North Australian Pastoral Co has recorded a net loss of about $7.35 million for the 12 months ended December 31, international financial documents show.
Mandatory financial reporting provided to the market by one of NAPCo’s largest shareholders reveals a tough 12 months due to drought conditions for the company, one of the nation’s larger corporate-scale beef producers.
As a privately-held company, NAPCo is not obliged to report its annual financials. But UK-based shareholder, the listed agribusiness firm, MP Evans, must include NAPCo results as part of its annual reporting responsibilities. MP Evans holds 34.4 percent of NAPCo’s shares.
Last year’s loss of A$7.35m for NAPCo compares with a loss of $5.68m in 2012, and a profit of $11.82m the year before that, when seasonal conditions were much more favourable.
MP Evans’ share of NAPCo’s loss in 2013 amounted to $2.53m (2012 $2.16m).
In its 2013-year report to the market, MP Evans says 2013 was the most challenging season experienced by the company, and indeed most of Northern Australia, since 2008.
While storms finally provided relief to many of the company’s northern properties in December, the benefits were short-lived as hot and dry conditions returned. Since year’s end, however, many of the NAPCo properties had received some further useful rainfall.
NAPCo’s 2013 loss incorporated a decrease in the valuation of the cattle herd of $7.17 million, made up of a $6/head decline in the valuation of the herd compared with the previous year’s end; a decline in herd size of 9514 head; and lower average weight per head.
The company herd reduced in size from 197,309 head to 187,795 head by the end of the year. Because the company values at year’s-end and does not accrue unbranded calves, the herd size figure can be a ‘moving feast’ across a yearly cycle, however, and could easily exceed 220,000 head if calculated at June 30.
A total of 58,638 calves were branded during the year, about 4000 fewer than in 2012, mainly due to the very poor season. Hot, dry conditions in early 2013 impacted on calf survival, while later in the year, the heatwave conditions saw weaning and branding of later calves held over until 2014.
NAPCo sold 64,017 cattle during 2013, 4500 more than in 2012, and the highest number since the 2008 drought year.
Feedlot plays vital drought mitigation role
The company’s recently-expanded Wainui feedlot near Bowenville on the Eastern Darling Downs played a critically important role in the retention of significantly more young cattle than would have been possible in a similar drought event in previous years, the report said.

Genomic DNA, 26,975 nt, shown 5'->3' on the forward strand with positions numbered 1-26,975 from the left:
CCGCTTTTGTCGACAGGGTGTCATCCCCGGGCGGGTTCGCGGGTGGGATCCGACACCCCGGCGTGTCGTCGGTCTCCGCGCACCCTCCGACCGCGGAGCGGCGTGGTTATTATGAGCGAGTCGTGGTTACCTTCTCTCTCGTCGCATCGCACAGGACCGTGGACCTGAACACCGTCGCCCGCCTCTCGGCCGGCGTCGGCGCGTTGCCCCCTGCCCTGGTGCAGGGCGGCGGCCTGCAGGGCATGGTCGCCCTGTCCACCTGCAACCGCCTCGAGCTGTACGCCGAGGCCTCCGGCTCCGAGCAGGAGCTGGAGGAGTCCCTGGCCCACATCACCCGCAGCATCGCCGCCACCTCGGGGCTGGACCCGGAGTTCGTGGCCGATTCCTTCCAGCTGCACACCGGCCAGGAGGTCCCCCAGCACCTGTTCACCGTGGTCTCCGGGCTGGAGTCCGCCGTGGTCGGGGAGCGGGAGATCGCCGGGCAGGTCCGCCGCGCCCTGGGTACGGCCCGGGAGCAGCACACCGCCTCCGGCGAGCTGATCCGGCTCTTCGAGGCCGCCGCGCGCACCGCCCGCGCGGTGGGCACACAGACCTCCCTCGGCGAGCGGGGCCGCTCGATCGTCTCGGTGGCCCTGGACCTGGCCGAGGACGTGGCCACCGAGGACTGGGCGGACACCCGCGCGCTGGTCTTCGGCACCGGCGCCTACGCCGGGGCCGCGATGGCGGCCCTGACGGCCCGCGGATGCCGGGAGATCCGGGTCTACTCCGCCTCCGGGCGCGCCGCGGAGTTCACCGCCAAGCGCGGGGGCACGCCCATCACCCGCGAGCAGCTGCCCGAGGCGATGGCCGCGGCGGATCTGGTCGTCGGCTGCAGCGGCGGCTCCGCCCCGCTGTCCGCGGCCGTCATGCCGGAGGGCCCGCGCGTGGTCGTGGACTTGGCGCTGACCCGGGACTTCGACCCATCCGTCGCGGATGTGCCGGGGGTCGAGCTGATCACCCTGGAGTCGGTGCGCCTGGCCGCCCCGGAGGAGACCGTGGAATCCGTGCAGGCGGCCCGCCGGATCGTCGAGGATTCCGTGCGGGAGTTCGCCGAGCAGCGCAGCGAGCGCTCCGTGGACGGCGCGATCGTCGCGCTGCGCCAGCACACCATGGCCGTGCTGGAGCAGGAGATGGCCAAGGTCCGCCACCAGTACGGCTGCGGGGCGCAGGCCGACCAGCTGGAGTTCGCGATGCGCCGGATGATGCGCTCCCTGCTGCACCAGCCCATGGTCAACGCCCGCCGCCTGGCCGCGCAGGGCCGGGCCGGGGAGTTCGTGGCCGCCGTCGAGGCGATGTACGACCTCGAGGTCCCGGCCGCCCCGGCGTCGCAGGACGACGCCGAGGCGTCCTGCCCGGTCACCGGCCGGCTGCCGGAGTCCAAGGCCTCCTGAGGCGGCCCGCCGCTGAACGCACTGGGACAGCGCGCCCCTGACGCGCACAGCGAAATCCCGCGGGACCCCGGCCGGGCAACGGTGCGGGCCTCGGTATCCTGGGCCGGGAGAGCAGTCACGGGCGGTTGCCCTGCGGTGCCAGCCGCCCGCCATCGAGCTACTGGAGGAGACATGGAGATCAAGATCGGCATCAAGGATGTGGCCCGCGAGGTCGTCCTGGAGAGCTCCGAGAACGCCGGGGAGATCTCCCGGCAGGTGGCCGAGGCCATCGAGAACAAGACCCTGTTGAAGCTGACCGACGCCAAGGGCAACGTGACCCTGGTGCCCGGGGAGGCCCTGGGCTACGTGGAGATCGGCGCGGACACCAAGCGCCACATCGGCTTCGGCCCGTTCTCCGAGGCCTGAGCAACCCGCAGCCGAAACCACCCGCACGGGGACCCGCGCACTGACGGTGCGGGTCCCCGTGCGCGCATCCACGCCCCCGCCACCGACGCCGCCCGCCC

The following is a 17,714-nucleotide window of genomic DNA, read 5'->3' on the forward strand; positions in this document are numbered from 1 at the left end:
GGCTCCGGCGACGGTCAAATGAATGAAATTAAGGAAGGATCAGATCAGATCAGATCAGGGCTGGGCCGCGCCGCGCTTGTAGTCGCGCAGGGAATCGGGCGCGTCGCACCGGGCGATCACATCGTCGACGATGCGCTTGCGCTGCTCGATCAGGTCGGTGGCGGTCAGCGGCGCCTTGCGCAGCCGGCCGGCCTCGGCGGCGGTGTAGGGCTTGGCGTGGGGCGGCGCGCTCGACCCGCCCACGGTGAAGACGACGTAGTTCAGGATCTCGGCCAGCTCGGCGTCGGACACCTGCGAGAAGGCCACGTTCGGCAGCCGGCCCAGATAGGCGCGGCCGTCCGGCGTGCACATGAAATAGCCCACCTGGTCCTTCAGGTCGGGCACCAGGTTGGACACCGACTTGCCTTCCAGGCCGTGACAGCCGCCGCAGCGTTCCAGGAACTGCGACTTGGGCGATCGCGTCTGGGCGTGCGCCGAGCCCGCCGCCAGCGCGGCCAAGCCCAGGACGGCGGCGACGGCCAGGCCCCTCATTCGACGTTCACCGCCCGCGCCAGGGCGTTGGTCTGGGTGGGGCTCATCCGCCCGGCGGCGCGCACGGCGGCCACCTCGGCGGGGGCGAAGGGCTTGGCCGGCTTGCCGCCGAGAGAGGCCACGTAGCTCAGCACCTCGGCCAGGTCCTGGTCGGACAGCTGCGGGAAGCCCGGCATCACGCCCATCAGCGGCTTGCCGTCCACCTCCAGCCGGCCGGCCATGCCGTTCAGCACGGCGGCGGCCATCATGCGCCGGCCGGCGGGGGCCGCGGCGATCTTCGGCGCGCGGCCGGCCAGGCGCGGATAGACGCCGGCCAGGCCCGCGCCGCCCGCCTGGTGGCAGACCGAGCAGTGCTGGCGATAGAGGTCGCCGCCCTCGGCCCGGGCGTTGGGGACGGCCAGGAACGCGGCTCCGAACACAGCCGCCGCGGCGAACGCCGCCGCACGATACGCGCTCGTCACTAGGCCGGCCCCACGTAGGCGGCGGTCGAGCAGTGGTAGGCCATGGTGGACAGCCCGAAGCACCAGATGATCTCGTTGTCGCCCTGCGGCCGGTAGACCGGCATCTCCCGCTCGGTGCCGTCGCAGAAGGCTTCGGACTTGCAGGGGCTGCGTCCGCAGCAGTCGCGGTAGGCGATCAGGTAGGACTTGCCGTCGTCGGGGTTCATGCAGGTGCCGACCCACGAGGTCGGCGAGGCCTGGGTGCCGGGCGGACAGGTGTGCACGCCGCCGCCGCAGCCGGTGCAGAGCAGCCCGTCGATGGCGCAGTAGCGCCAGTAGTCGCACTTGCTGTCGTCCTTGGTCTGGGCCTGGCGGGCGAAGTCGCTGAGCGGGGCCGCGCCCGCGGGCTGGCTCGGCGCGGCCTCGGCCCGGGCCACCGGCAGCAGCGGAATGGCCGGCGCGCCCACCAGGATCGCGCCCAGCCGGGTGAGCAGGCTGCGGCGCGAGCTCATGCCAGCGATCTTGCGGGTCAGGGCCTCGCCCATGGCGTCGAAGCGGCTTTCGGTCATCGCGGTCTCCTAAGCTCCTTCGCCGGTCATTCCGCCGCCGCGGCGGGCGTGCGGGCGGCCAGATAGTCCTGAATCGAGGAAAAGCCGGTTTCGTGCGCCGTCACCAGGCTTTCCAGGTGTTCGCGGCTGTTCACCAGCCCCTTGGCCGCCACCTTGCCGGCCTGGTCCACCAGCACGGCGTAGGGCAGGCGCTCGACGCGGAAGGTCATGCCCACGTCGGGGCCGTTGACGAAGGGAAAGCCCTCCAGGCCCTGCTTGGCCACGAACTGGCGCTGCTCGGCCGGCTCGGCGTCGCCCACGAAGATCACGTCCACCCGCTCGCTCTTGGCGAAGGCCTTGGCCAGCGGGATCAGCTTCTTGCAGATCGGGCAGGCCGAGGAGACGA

“It was possible substantially to maintain the breeding herd by using Wainui’s expanded capacity to absorb weaner cattle earlier than they would normally be admitted,” it said.
Brandings in 2014 are expected to be about the same as in 2013.
Prices for the heavier, grain-finished cattle produced by NAPCo broadly fell during the first half of the 2013 year, largely as a result of the dry conditions leading to oversupply.
“However, the continuing decline in the value of the A$ had a more positive impact on prices in the second half, especially for NAPCo’s heavier cattle, which are more closely linked to export beef markets. By the year’s end, prices for lighter cattle continued to trade at below their end-2012 levels, while prices for the heavier, grain-finished cattle were similar to their end-2012 levels,” the report said.
Significant rainfall across most of the NAPCo properties in recent months represented a welcome relief to the extremely dry conditions suffered in 2013.
“Australian beef cattle prices have increased recently, partly in response to the rainfall and partly as export demand continues to grow, especially in Asia, helped by the weakening A$. Future price prospects appear favourable,” it said.
Bore drilling program continues
Water improvements continue to take place to further build carrying capacity on breeding properties, with much of that concentrating on Alexandria on the Barkly Tableland. An additional 40 waters have been added at Alexandria over the past six years, spreading the grazing impact more evenly across the country.
The company’s NT properties are now running about 12,000 more breeders than they did a decade ago, due solely to the provision of more waters, and the water development will continue, the report said.
Prospect of NAPCo sale recedes
The MP Evans financial report also appears to shut-down any near-term sale prospect for the NAPCo business.
As part of a strategic review carried out last year, major shareholders MP Evans and the Foster family considered a prospective sale process for their combined majority holding in NAPCo, however that process had now been brought to a close, without a result.
The MP Evans board said it would, however, continue to consider any opportunities that may arise in relation to its holding in NAPCo.
The company also had a long-term plan to dispose of Woodlands, a western Queensland grazing property aggregation it owns separately to its shareholding in NAPCo. The Woodlands aggregation, used primarily for agistment during 2013, went close to breaking even in the financials presented by MP Evans. At the start of the year Woodlands held about 5500 of its own cattle, but these were rapidly sold-down as the dry year progressed, leaving only 676 company-owned cattle by year’s end.
Some of these were replaced with agisted cattle, with a further 7300 added early, before declining to 3800 by year’s end.
HAVE YOUR SAY